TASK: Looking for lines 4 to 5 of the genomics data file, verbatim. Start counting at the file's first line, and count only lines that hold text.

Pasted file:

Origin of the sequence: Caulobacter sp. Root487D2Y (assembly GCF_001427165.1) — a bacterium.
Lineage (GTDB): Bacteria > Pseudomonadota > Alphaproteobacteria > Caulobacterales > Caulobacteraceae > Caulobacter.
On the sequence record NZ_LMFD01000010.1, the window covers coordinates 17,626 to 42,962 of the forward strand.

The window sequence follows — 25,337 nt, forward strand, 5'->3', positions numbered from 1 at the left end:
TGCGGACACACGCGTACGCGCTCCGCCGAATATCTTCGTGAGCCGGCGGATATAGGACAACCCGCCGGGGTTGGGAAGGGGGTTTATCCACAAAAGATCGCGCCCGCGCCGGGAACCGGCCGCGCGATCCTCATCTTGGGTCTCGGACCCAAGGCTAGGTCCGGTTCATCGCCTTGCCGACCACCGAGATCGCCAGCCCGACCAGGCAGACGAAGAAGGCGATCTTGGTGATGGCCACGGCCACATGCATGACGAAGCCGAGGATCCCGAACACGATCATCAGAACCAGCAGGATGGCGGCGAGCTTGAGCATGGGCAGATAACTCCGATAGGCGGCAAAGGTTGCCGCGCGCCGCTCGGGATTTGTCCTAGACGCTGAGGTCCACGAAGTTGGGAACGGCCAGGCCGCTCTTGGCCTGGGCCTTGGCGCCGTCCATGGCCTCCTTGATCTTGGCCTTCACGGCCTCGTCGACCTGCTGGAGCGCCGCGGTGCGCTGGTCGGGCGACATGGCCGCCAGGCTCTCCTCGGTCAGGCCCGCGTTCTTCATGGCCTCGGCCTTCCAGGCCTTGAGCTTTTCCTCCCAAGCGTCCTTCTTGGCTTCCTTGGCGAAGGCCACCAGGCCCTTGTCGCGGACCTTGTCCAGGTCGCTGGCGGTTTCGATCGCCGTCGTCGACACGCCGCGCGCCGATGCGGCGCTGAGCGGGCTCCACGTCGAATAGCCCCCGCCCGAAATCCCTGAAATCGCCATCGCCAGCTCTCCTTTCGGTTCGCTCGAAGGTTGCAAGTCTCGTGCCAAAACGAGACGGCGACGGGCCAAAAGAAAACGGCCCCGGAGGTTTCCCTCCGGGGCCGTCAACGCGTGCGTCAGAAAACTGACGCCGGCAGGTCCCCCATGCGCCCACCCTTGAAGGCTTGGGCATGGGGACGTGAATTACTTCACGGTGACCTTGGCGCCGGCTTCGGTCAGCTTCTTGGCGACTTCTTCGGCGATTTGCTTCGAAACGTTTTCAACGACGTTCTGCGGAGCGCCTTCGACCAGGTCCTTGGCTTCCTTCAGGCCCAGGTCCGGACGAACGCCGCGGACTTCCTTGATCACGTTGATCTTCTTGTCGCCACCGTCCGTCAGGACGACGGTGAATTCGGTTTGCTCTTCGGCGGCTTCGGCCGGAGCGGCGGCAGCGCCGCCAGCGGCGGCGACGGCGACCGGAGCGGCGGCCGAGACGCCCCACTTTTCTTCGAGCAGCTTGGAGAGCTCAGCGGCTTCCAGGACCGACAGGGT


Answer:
The window sequence follows — 25,337 nt, forward strand, 5'->3', positions numbered from 1 at the left end:
TGCGGACACACGCGTACGCGCTCCGCCGAATATCTTCGTGAGCCGGCGGATATAGGACAACCCGCCGGGGTTGGGAAGGGGGTTTATCCACAAAAGATCGCGCCCGCGCCGGGAACCGGCCGCGCGATCCTCATCTTGGGTCTCGGACCCAAGGCTAGGTCCGGTTCATCGCCTTGCCGACCACCGAGATCGCCAGCCCGACCAGGCAGACGAAGAAGGCGATCTTGGTGATGGCCACGGCCACATGCATGACGAAGCCGAGGATCCCGAACACGATCATCAGAACCAGCAGGATGGCGGCGAGCTTGAGCATGGGCAGATAACTCCGATAGGCGGCAAAGGTTGCCGCGCGCCGCTCGGGATTTGTCCTAGACGCTGAGGTCCACGAAGTTGGGAACGGCCAGGCCGCTCTTGGCCTGGGCCTTGGCGCCGTCCATGGCCTCCTTGATCTTGGCCTTCACGGCCTCGTCGACCTGCTGGAGCGCCGCGGTGCGCTGGTCGGGCGACATGGCCGCCAGGCTCTCCTCGGTCAGGCCCGCGTTCTTCATGGCCTCGGCCTTCCAGGCCTTGAGCTTTTCCTCCCAAGCGTCCTTCTTGGCTTCCTTGGCGAAGGCCACCAGGCCCTTGTCGCGGACCTTGTCCAGGTCGCTGGCGGTTTCGATCGCCGTCGTCGACACGCCGCGCGCCGATGCGGCGCTGAGCGGGCTCCACGTCGAATAGCCCCCGCCCGAAATCCCTGAAATCGCCATCGCCAGCTCTCCTTTCGGTTCGCTCGAAGGTTGCAAGTCTCGTGCCAAAACGAGACGGCGACGGGCCAAAAGAAAACGGCCCCGGAGGTTTCCCTCCGGGGCCGTCAACGCGTGCGTCAGAAAACTGACGCCGGCAGGTCCCCCATGCGCCCACCCTTGAAGGCTTGGGCATGGGGACGTGAATTACTTCACGGTGACCTTGGCGCCGGCTTCGGTCAGCTTCTTGGCGACTTCTTCGGCGATTTGCTTCGAAACGTTTTCAACGACGTTCTGCGGAGCGCCTTCGACCAGGTCCTTGGCTTCCTTCAGGCCCAGGTCCGGACGAACGCCGCGGACTTCCTTGATCACGTTGATCTTCTTGTCGCCACCGTCCGTCAGGACGACGGTGAATTCGGTTTGCTCTTCGGCGGCTTCGGCCGGAGCGGCGGCAGCGCCGCCAGCGGCGGCGACGGCGACCGGAGCGGCGGCCGAGACGCCCCACTTTTCTTCGAGCAGCTTGGAGAGCTCAGCGGCTTCCAGGACCGACAGGGT